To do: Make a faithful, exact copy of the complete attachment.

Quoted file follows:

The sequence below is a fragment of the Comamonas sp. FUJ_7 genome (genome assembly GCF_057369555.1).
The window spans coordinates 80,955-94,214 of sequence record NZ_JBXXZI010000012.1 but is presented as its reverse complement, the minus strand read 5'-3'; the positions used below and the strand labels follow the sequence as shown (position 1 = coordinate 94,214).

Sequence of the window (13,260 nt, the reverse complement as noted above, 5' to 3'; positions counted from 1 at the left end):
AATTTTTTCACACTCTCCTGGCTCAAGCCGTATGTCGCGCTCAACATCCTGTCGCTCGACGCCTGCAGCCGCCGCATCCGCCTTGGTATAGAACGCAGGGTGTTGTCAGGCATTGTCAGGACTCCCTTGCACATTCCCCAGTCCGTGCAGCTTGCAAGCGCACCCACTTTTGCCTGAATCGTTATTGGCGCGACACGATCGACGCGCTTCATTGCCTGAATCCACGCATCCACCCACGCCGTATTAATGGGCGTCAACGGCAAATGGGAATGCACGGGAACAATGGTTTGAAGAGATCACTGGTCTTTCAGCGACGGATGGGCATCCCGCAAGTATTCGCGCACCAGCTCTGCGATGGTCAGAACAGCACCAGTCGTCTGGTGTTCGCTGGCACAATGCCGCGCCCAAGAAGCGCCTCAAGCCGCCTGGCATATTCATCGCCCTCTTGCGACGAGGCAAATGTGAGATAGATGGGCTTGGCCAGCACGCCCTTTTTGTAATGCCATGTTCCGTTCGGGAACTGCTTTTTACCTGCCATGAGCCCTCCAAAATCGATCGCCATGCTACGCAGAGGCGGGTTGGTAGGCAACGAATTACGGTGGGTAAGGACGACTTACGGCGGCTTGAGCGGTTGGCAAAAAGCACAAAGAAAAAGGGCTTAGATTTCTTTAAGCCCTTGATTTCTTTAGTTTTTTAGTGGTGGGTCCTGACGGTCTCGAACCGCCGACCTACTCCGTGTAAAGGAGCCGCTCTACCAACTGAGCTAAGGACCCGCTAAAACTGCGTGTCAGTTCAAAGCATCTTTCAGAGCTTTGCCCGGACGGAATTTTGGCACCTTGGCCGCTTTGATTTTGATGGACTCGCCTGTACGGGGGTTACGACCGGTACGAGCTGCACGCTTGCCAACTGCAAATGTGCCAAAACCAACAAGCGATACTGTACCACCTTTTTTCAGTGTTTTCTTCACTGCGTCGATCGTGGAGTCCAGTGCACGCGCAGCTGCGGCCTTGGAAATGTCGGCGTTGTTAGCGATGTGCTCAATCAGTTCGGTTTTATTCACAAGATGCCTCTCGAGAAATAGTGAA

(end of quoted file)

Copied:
The sequence below is a fragment of the Comamonas sp. FUJ_7 genome (genome assembly GCF_057369555.1).
The window spans coordinates 80,955-94,214 of sequence record NZ_JBXXZI010000012.1 but is presented as its reverse complement, the minus strand read 5'-3'; the positions used below and the strand labels follow the sequence as shown (position 1 = coordinate 94,214).

Sequence of the window (13,260 nt, the reverse complement as noted above, 5' to 3'; positions counted from 1 at the left end):
AATTTTTTCACACTCTCCTGGCTCAAGCCGTATGTCGCGCTCAACATCCTGTCGCTCGACGCCTGCAGCCGCCGCATCCGCCTTGGTATAGAACGCAGGGTGTTGTCAGGCATTGTCAGGACTCCCTTGCACATTCCCCAGTCCGTGCAGCTTGCAAGCGCACCCACTTTTGCCTGAATCGTTATTGGCGCGACACGATCGACGCGCTTCATTGCCTGAATCCACGCATCCACCCACGCCGTATTAATGGGCGTCAACGGCAAATGGGAATGCACGGGAACAATGGTTTGAAGAGATCACTGGTCTTTCAGCGACGGATGGGCATCCCGCAAGTATTCGCGCACCAGCTCTGCGATGGTCAGAACAGCACCAGTCGTCTGGTGTTCGCTGGCACAATGCCGCGCCCAAGAAGCGCCTCAAGCCGCCTGGCATATTCATCGCCCTCTTGCGACGAGGCAAATGTGAGATAGATGGGCTTGGCCAGCACGCCCTTTTTGTAATGCCATGTTCCGTTCGGGAACTGCTTTTTACCTGCCATGAGCCCTCCAAAATCGATCGCCATGCTACGCAGAGGCGGGTTGGTAGGCAACGAATTACGGTGGGTAAGGACGACTTACGGCGGCTTGAGCGGTTGGCAAAAAGCACAAAGAAAAAGGGCTTAGATTTCTTTAAGCCCTTGATTTCTTTAGTTTTTTAGTGGTGGGTCCTGACGGTCTCGAACCGCCGACCTACTCCGTGTAAAGGAGCCGCTCTACCAACTGAGCTAAGGACCCGCTAAAACTGCGTGTCAGTTCAAAGCATCTTTCAGAGCTTTGCCCGGACGGAATTTTGGCACCTTGGCCGCTTTGATTTTGATGGACTCGCCTGTACGGGGGTTACGACCGGTACGAGCTGCACGCTTGCCAACTGCAAATGTGCCAAAACCAACAAGCGATACTGTACCACCTTTTTTCAGTGTTTTCTTCACTGCGTCGATCGTGGAGTCCAGTGCACGCGCAGCTGCGGCCTTGGAAATGTCGGCGTTGTTAGCGATGTGCTCAATCAGTTCGGTTTTATTCACAAGATGCCTCTCGAGAAATAGTGAA